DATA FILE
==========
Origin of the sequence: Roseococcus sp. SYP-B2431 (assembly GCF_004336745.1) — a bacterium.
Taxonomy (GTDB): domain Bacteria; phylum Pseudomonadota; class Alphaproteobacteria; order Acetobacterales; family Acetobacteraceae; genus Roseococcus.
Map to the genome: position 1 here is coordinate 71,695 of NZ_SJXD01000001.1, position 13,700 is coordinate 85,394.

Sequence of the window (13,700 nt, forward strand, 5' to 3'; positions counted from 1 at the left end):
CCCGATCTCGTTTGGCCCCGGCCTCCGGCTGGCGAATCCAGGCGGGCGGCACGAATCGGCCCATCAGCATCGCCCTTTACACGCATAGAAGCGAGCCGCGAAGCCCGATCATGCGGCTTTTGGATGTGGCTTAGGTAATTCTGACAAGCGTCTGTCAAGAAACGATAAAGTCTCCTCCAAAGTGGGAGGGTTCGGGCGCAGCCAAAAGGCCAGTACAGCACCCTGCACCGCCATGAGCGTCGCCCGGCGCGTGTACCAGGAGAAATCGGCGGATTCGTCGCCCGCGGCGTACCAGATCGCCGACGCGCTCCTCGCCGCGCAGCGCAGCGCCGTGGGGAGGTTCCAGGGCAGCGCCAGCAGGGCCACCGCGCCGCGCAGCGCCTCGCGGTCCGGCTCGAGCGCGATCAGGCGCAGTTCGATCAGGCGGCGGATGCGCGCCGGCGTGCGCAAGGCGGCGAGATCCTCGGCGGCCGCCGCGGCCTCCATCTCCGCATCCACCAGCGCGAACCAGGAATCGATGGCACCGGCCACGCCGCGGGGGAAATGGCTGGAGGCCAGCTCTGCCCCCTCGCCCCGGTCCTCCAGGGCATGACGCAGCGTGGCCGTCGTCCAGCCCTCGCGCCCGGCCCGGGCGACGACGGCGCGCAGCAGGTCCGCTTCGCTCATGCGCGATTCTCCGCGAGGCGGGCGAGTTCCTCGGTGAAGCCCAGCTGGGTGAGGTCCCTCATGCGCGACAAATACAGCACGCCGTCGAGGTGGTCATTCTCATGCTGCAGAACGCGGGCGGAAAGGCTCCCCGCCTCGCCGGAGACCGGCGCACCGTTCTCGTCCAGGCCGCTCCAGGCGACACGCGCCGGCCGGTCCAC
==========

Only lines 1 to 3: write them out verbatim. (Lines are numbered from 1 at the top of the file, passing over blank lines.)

Origin of the sequence: Roseococcus sp. SYP-B2431 (assembly GCF_004336745.1) — a bacterium.
Taxonomy (GTDB): domain Bacteria; phylum Pseudomonadota; class Alphaproteobacteria; order Acetobacterales; family Acetobacteraceae; genus Roseococcus.
Map to the genome: position 1 here is coordinate 71,695 of NZ_SJXD01000001.1, position 13,700 is coordinate 85,394.